Severe Indwelling Urinary Catheter-Associated Urethral Erosion in Four Elderly Men
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Medical devices often are overlooked as a potential cause of pressure ulcers. Indwelling urinary catheters have been described as a cause of urethral erosion. In men, the resultant partial-thickness or full-thickness wound can involve a small area of the glans penis or cleave the glans or penile shaft, requiring reconstructive surgery or urinary diversion. During a 3-month period, four elderly men, all residing in one unit of a long-term care facility, were referred to the wound specialist for erosive urethral injuries. All were observed to have a history of improper securement of a rigid style silicone catheter. As part of creating a latex-free environment, the facility had recently replaced the (softer) latex-containing catheters with new silicone catheters. In addition to providing meticulous catheter care and comfort measures for the patients, all securement procedures were reviewed and different silicone catheters were evaluated for their potential to cause pressure ulcers. This case series highlights the importance of careful evaluation of catheter materials and securement devices before selecting them for widespread patient use and emphasizes the need for research focused on catheter composition and pressure injury risk.
Key Words: urinary catheters, silicone, complication, urethral erosion, pressure
Index: Ostomy Wound Management 2010;56(12):36–39
Potential Conflicts of Interest: none disclosed
Incontinence rates are high among older patients and incontinence remains the primary reason for admission to long-term care (LTC) facilities.1 Incontinence increases the risk for perineal dermatitis, pressure ulcers, hip fractures, and falls. In an effort to reduce comorbid conditions, an indwelling urinary catheter may be placed.2 Despite the known complications of long-term catheter use (bacteremia, urinary tract infection, sepsis, and death), for many elderly LTC residents this may be the only intervention that will preserve skin health and maintain comfort and dignity.3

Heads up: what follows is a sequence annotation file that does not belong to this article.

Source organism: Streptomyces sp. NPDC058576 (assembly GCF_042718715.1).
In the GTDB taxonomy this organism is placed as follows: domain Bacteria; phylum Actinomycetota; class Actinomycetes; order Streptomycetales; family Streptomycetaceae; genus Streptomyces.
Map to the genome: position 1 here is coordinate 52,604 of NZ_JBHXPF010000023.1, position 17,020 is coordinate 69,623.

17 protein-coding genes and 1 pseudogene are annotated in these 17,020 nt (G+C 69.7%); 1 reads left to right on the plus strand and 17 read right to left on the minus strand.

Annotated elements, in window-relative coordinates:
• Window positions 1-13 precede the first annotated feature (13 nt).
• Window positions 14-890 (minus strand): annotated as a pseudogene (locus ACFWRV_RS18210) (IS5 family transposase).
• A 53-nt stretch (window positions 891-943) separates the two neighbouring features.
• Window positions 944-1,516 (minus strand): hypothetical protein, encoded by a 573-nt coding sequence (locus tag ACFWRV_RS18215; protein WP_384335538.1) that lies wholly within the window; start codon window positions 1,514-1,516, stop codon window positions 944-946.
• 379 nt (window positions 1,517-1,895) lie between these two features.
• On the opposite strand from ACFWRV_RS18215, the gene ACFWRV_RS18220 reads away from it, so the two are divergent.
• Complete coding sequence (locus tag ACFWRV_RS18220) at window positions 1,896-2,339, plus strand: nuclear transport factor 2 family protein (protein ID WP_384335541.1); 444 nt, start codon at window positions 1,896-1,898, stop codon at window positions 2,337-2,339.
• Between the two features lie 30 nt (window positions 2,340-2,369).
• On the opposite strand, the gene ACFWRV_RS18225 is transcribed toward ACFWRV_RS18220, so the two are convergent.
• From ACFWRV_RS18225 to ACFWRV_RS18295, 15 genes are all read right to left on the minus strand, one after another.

Pressure ulcers most often are associated with skin breakdown over bony prominences due to unrelieved pressure; less commonly, they are associated with medical devices.4 In practice, medical devices often are overlooked as a potential cause of pressure and research on pressure ulcers caused by the use of medical devices is scant. In one study, Davis et al5 reported that 33% of 90 medical patients wearing cervical collars for stabilization sustained a pressure ulcer in less than 5 days. Although medical devices are commonly used in both acute care and LTC, pressure ulcer statistics often do not differentiate source of pressure.4
An uncommon complication of urinary catheterization is severe urethral erosion, noted in the literature as a known but rare consequence of indwelling catheter use in spinal cord injured patients of both genders.6-8 LeBlanc and Christensen3 addressed nursing care issues such as catheter care and pain control associated with urethral erosion in elderly men in the LTC setting; otherwise, information about this type of pressure ulcer is scarce in the literature.
Urethral erosion in men ranges from a partial-thickness wound involving a small area of the glans penis to a full-thickness pressure ulcer, or erosion, cleaving the glans or penile shaft (see Figure 1). In extreme cases, gangrene of the penis can result.